Wednesday, May 19, 2010

Eden Log (France, 2007)

For his first feature-length release, the French long-standing second unit director Franck Vestiel has released a low budget science fiction film that is definitely of the love-it-or-hate-it school. Co-written by Pierre Bordage—whose next project as screenwriter was on another French sci-fi mental mind fuck, Marc Caro’s Dante 01 (2008 / trailer)—Eden Log is a film that really requires more than one viewing to fully comprehend. The question is: does anyone who has managed to sit through the bleak and dank 98 minutes once really want to do so again? (Going by the popular word of mouth the flick has been getting, there are obviously enough people out there that are willing to do so.)
As mentioned, Eden Log is a dank and desolate movie, and to that it is also incredibly dark; more than once it is almost impossible to see what the fuck is going on. But in the occasional flashes of light in the darkness that starts the film, it can be discerned that a naked and mud-covered man (Clovis Cornillac of Maléfique [2002 / trailer] and Poltergay [2006 / trailer]) awakens within the wet, slimy ruins of an underground structure with no memory of who he is, where he is or how he got there. Retrieving a flashlight from a nearby skeletal dead, he begins to explore. He finds a bodysuit—can’t have a sausage swinging for a whole film now, can we?—and then the remnants of deserted labs and stations overgrown with roots. The clues he gains regarding where he is and who he is are revealed to the viewer as he himself gains them, so for most of the film one is as lost as he is. But level by level he goes upwards, dodging or fighting hungry mutants and units of faceless armed guards (though both turn out to be relatively easy to overcome whenever he is forced to confront them). Along the way he has a brief conversation with a man half-engorged by roots, allows a lab botanist to experiment with him, occasionally flips out (during one such rage he rapes the only non-digital woman [Vimala Pons] to appear in the film), slips into unconsciousness whenever the story sort of gets stuck in a situation (he always awakens in a new situation), finds out who he is and the nasty secret of the Eden Log Corporation and, finally, sheds a tear as he... well, see the film if you want to find out.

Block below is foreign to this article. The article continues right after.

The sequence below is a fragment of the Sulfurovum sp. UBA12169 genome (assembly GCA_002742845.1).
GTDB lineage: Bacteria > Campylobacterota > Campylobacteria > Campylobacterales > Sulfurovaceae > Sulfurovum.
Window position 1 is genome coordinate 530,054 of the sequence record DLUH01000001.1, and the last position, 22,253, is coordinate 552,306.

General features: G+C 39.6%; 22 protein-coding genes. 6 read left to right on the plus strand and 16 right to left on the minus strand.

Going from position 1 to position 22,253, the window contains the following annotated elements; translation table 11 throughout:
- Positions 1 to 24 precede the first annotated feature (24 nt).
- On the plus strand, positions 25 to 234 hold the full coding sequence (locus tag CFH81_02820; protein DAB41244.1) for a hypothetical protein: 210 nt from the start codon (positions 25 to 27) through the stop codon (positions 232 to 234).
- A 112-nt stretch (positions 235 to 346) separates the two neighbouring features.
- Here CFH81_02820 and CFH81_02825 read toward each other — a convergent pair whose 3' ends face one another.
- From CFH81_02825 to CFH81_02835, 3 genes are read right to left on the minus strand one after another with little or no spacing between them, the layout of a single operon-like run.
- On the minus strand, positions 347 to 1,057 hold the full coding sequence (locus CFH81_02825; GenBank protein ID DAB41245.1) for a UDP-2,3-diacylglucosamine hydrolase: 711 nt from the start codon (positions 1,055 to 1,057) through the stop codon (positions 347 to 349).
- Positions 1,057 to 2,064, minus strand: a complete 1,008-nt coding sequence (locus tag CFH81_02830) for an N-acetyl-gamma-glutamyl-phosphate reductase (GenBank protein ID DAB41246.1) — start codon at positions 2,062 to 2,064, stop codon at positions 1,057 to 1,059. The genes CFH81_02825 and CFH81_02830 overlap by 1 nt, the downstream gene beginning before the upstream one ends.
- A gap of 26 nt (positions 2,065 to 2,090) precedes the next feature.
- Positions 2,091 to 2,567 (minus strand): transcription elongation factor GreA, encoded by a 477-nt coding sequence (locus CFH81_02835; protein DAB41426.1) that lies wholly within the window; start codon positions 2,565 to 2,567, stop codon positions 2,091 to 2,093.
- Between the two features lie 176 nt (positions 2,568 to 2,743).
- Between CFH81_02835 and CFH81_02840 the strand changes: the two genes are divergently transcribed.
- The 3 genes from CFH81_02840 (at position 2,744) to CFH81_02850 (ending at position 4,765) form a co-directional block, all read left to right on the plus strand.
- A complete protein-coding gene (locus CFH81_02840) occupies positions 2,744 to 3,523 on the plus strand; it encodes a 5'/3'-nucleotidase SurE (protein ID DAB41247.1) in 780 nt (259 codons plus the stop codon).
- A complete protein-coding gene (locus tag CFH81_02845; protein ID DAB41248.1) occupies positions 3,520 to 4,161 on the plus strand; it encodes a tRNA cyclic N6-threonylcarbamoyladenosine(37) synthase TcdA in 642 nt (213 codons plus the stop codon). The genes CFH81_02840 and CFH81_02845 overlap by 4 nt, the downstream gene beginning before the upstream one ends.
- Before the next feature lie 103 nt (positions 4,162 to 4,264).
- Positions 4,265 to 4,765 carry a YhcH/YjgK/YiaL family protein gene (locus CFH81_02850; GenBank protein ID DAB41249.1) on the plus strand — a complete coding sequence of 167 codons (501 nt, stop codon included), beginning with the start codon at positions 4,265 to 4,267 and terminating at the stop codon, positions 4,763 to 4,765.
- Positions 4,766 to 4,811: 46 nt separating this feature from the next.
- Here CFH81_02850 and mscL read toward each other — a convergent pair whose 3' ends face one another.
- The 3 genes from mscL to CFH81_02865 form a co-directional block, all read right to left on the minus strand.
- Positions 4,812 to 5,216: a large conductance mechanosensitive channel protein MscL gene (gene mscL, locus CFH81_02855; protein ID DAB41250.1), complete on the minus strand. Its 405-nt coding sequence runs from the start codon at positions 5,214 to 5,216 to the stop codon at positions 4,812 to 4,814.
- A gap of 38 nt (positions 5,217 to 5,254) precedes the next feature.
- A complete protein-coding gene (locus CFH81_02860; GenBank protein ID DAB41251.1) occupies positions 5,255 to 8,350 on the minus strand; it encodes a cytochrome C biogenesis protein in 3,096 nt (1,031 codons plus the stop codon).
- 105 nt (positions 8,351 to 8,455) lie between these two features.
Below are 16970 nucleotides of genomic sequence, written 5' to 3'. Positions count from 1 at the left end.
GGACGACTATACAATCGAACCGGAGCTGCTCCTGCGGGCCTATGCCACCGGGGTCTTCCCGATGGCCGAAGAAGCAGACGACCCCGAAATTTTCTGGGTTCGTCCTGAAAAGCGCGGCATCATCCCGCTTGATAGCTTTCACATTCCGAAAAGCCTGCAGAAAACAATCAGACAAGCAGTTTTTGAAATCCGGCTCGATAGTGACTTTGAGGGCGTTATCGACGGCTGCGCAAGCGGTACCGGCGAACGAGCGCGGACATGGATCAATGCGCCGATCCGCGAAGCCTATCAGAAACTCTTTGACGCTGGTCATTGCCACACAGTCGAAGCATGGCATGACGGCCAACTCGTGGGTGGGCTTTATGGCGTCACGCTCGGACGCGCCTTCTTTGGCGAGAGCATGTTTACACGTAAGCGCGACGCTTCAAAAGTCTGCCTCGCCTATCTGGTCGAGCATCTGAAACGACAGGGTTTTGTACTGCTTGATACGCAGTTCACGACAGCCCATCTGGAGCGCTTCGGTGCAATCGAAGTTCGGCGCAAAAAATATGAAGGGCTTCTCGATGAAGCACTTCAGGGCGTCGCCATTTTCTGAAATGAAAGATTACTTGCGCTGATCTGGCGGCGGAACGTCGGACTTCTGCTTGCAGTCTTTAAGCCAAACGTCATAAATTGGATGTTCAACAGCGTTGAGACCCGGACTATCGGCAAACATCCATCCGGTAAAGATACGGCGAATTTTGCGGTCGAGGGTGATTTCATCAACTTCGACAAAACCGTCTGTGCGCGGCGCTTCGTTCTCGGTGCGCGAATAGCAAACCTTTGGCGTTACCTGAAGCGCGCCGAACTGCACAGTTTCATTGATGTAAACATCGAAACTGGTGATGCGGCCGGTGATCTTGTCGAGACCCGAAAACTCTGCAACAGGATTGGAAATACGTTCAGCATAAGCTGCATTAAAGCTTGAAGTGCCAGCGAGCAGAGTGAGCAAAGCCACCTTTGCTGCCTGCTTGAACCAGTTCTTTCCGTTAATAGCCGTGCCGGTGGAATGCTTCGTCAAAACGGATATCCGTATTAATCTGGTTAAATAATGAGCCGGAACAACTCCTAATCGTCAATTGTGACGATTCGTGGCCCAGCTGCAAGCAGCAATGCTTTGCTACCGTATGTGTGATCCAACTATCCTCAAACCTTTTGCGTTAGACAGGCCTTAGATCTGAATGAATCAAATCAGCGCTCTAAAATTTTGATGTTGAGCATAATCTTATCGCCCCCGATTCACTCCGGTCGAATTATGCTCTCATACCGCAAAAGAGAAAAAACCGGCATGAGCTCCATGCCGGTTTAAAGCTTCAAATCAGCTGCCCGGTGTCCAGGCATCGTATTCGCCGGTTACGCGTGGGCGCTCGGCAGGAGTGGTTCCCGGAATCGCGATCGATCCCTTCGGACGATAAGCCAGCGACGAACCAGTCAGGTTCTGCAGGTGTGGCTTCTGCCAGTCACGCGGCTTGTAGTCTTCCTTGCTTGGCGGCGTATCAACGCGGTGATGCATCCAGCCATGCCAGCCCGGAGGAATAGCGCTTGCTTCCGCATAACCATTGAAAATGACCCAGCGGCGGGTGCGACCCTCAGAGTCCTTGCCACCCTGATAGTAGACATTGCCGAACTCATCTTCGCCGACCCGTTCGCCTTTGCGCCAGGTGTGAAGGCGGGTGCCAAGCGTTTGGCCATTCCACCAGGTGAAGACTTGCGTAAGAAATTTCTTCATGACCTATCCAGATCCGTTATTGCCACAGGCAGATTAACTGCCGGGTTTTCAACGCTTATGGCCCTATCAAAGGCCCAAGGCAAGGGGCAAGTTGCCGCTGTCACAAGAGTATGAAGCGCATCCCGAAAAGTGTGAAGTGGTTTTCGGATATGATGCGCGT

Franck Vestiel goes overtime in creating a gloomy, end-of-days atmosphere within the clammy ruins of the ruinous underground complex, and the feeling of danger and paranoia is well conveyed. But the film is an incredibly alienating experience, leaving the viewer lost most of the time and then almost angered by the final resolution. OK, the sensual experience conveyed by the film is intentional, so Vestiel gets plus points there, but the structural progression of the plot is definitely flimsy at times and the artsy ending almost too out of the blue to not instigate guffaws of derision. And while it might be forgivable to have the main character pass out and awaken in a new situation once, by the third time the story—and, in turn, the film—can no longer be taken seriously. (This reviewer, for one, was suddenly reminded of the Hardy Boy books, and how often the boys slipped into unconsciousness to stretch the plot—is there one book of the series in which neither of them slips into oblivion at least once?)
Those who see deeper philosophical statements in shades of non-color or convoluted plots and artsy endings will probably find this flick an intellectual masterpiece, but in regards to philosophical intentions or intellectual pondering it is miles away from, say, other not-as-low-budget-but-still-low-budget sci-fi classics such as George Lucas's THX-1138 (1971 / trailer) or Alex Proyas's Dark City (1998 / trailer)—but then, Eden Log is perhaps also far less compromising. As a first film, Eden Log gives the impression of being a highly interesting failure, and as such it makes for mildly interesting but hardly essential viewing. But for that, it also infers—as did Luc Besson’s highly entertaining but even lower budgeted post-apocalyptic debut L'avant dernier / The Last Battle (1981 / trailer)—that the director might yet still produce bigger and better things in the future.

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